Once upon a time there was a mighty empire. It began when many of its citizens fled from the oppressive rule of an evil king, or a slightly irksome king, depending on how you see it.
When first citizens landed on this future empire’s shores, they wanted to have a different sort of empire. Many of them wanted it to be built on the principles and even specific faith of their most holy book. One religious leader said the new empire is like a “city on a hill.”
Years passed. The empire grew, thanks in part to the holy book’s principles and even faith, yet with room for other holy books and principles — and with plenty of room for mistakes.
When at last the empire tore away from the king’s rule, it grew all the more. Enterprising citizens asked, What if?, and pushed into strange new worlds. With all their worldly goods they became pioneers, and crossed into controversial territory where dwelt many hostile natives who cried out that this columnist is glossing over a nastier part of American history.
Also among those natives dwelt tribal chiefs, claiming in quite un-stereotypical dialogue:
How! How is it that this topic hath anything to do with speculative fiction, forsooth?
It doth strongly relate, because of this truth:
Resuming then with the national story’s controversial pioneer phase — simultaneous with the equally controversial Civil War phase — we quickly skim toward the still-youthful nation’s involvement in two worldwide wars. It was a great period of history, almost an Old-Testament level of righteous warfare: good Western heroes versus Nazis, literally.
Captain America punched Adolf Hitler smack on his greasy jaw, and set free the captives.
… Leading other captives to begin wondering: excuse me, what about my freedom too?
… Leading, in turn, other folks who also think themselves captives — to the old world-story and its founding mythologies — to seek what they believe to be similar freedoms.
… Leading, at last, defenders of the Biblical world-story and mythology to point back to those already-mythologized histories, in which brave men and women sailed in ships to a new world, where they stepped freely across the treacherous terrain of readers’ inevitable colonialism critiques, and sought to establish their City On A Hill. Now in their hour of need, Biblical defenders cry out to their God, using “city on a hill” quotes and often 2 Chronicles 7:14, to suggest that if only this empire repents from its backsliding, God will restore its greatness and put a stop to those whose claims of “freedom” will lead to spiritual dystopia.
That’s the nation-story, per evangelical-Christendom. Now we stand at a crossroads.
The back-cover copy to this evangelical thriller novel would say: Will the brave hero, our handsome, brooding Christian Nation, do the right thing, or surrender to his evil enemies?
Ah, but like any good hero, handsome/brooding or otherwise, Christian Nation has flaws.
Here is a partial list:
- Poor theology. The “city on a hill” metaphor and other comparisons are not about a particular new nation, but about Christ’s Nation-of-nations, the Church, His Kingdom.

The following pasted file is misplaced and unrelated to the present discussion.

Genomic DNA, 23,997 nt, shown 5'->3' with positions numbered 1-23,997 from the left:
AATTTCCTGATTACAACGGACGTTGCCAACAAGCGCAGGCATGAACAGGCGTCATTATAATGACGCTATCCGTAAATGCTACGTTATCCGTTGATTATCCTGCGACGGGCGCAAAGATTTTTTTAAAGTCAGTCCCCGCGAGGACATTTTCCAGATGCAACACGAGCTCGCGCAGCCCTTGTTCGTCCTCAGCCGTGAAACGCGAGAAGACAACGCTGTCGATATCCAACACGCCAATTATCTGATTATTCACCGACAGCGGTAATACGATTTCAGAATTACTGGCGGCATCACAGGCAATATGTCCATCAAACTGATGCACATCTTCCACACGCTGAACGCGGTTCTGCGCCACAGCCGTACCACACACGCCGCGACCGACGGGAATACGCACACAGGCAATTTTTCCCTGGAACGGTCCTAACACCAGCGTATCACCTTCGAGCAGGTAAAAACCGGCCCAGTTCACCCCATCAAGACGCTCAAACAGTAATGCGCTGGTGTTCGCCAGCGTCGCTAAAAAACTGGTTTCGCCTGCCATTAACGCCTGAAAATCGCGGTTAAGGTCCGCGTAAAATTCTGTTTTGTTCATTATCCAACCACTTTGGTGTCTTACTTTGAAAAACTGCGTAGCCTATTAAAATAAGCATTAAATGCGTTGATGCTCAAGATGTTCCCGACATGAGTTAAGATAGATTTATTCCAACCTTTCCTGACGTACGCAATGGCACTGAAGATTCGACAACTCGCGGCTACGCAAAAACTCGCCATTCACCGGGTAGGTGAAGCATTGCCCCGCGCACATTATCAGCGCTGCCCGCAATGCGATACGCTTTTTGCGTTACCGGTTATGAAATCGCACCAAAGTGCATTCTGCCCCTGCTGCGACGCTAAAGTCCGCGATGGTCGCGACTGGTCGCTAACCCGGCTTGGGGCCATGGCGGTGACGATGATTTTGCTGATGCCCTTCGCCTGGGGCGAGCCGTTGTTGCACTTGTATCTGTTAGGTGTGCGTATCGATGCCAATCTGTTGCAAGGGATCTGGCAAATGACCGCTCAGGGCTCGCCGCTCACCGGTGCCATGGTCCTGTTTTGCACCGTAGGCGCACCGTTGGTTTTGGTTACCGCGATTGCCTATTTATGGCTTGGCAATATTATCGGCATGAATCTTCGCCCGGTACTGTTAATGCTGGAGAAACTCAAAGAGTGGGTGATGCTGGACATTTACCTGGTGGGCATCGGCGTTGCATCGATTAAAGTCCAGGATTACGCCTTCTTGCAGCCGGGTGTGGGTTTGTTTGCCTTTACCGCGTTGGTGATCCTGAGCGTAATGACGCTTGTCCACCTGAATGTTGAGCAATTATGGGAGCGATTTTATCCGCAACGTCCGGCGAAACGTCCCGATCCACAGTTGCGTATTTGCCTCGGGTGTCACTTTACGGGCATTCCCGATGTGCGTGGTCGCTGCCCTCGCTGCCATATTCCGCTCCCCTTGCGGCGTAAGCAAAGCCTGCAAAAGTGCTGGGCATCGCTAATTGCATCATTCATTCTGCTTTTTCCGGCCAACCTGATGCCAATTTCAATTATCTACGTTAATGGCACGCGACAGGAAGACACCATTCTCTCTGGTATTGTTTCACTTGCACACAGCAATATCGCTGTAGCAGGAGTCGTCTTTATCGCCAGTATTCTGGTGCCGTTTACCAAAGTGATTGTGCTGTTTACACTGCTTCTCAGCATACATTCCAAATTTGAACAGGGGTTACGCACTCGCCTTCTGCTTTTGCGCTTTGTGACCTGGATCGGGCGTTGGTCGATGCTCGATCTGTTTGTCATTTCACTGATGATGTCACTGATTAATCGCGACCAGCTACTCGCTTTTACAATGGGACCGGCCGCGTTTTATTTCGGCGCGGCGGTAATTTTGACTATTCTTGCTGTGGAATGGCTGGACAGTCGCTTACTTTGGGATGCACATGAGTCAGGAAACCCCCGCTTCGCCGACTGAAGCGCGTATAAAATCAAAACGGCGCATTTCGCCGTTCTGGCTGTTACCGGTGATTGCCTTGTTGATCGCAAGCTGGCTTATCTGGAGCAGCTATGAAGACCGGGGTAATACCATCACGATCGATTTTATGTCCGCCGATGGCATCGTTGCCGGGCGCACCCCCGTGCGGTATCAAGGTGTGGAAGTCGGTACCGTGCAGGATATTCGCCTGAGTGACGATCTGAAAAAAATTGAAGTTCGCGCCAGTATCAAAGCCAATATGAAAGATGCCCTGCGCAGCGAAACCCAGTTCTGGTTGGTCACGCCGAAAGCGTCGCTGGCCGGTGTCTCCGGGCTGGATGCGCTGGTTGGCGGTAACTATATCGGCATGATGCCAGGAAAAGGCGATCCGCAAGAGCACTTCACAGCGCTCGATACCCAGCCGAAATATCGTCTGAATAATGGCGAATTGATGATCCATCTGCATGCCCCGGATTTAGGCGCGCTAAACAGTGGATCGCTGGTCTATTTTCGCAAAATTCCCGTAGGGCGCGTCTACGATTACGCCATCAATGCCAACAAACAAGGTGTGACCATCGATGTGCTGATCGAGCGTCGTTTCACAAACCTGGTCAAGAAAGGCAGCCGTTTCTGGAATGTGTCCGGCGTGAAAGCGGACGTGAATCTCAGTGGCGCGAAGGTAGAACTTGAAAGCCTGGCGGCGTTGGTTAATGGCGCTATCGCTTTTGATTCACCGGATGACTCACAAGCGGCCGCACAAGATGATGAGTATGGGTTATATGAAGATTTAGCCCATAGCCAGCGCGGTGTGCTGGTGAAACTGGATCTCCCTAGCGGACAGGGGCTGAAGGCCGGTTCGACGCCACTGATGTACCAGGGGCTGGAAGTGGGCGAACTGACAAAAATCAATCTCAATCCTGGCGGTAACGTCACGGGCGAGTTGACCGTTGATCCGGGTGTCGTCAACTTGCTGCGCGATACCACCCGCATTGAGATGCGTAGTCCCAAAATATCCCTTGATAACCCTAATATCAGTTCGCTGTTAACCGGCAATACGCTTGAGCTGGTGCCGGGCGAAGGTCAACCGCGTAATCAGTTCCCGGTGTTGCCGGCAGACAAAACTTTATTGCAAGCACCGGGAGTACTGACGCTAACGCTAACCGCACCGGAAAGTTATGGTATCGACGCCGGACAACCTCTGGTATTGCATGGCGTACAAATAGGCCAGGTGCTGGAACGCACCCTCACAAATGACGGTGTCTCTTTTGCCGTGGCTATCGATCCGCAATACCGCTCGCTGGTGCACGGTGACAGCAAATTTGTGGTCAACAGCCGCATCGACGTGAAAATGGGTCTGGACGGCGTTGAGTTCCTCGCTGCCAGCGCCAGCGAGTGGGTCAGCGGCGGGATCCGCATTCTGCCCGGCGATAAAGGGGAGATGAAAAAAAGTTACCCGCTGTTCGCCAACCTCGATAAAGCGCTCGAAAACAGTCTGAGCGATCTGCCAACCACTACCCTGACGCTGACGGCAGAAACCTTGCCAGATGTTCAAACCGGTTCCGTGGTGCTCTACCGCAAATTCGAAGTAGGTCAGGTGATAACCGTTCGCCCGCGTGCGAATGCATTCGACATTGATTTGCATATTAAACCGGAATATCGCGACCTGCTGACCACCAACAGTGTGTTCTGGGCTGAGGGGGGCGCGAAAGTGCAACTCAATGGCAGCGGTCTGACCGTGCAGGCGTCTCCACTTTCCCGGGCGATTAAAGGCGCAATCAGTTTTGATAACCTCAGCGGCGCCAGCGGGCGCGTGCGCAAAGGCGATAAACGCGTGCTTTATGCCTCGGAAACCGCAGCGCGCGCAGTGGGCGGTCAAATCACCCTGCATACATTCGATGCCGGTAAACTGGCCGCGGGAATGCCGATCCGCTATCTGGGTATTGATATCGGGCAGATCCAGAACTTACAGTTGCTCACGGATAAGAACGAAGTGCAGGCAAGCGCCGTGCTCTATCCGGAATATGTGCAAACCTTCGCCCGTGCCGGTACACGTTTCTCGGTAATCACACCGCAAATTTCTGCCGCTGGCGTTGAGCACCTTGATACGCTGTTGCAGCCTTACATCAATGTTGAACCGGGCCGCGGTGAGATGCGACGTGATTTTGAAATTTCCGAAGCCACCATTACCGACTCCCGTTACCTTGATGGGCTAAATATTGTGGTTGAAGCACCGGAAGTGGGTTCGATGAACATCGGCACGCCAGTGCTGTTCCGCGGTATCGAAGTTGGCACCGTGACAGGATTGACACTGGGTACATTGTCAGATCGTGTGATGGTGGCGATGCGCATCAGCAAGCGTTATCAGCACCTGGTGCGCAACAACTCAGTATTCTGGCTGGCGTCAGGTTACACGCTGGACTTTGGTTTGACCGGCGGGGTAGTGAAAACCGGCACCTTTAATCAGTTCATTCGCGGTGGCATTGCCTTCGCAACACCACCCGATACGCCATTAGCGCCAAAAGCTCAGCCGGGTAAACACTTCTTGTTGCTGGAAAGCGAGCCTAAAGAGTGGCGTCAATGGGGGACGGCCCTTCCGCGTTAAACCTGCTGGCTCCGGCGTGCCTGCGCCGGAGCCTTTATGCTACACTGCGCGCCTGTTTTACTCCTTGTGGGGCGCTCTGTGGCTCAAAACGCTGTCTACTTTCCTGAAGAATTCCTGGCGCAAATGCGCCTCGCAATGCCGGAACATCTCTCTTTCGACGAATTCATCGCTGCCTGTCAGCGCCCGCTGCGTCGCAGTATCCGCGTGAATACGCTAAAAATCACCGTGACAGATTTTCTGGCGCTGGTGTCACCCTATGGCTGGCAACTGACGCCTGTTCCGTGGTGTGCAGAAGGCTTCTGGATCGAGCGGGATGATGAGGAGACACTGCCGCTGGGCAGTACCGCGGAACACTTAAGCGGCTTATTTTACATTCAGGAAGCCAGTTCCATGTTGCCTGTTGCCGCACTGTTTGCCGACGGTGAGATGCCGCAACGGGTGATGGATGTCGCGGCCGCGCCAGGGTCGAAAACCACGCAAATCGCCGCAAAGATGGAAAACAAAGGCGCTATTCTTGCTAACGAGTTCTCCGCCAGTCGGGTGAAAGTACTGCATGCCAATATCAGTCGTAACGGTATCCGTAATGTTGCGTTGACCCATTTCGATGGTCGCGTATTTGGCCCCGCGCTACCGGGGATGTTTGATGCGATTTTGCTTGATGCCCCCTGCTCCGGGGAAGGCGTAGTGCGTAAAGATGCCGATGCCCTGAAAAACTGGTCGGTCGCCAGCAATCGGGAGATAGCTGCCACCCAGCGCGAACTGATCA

- Also, it’s a real stretch to apply the promise of 2 Chronicles 7:14 to America or any other nation except the nation of Israel, at that time, in that place. Do evangelical Christians read Scripture literally, that is, as it was meant to be read, or read it like “liberals”? If we fall into the latter practice, even For a Good Cause, our world-story loses credibility.
- Those aforementioned controversial territories, including racism and other bigotry.
To concede these internal flaws is not the same as denying the hero is a true hero.
And no, I don’t suggest our nation-story needs a gritty reboot. Instead we must roll back the old sentimental reboot, and especially the Biblical world-story revision.
With reminders that Christ’s World-Story overrules our own Nation-Story, we may actually be set free to enjoy our nation and its exceptional tenets even more. We don’t have to suffer personal remorse over other Americans’ sins, or even give heed to the peddlers of other guilt-based world- and nation-stories who claim someone did this sin, but somehow you are also at fault, so repent and do this penance and the gods will forgive you.2 It encourages us to recall that Christ will redeem nations for His Kingdom.3
These reminders also set free our own stories. Lifting eyes beyond our great nation to the far greatest Nation-of-nations that Christ is building will widen our vision. It discourages a world-story that focuses on America, using His Story as spare parts for our story.4 And this reminder endorses exploration of other times and fantastic places, asking those same questions asked by the American pioneers, imitating our Creator: Could we go here? Could we create this? What if … ?
- For our excellent series exploring our nation’s story and speculative stories, see Speculative Politics from last fall, featuring novelists Kerry Nietz and Marc Schooley. ↩
- Isn’t it fascinating that the same people who object to “Adam’s sin infected the whole human race” will easily accept “your forefathers’ racism and environment-abuse sins infected the whole nation”? ↩
- Rev. 21 says kings, and surely also presidents, will bring their glories into the capital City of New Earth. ↩
- In this fantastic interview, theologian Peter Leithart distinguishes between true Biblically based patriotism and Christian-flavored “Americanism.” ↩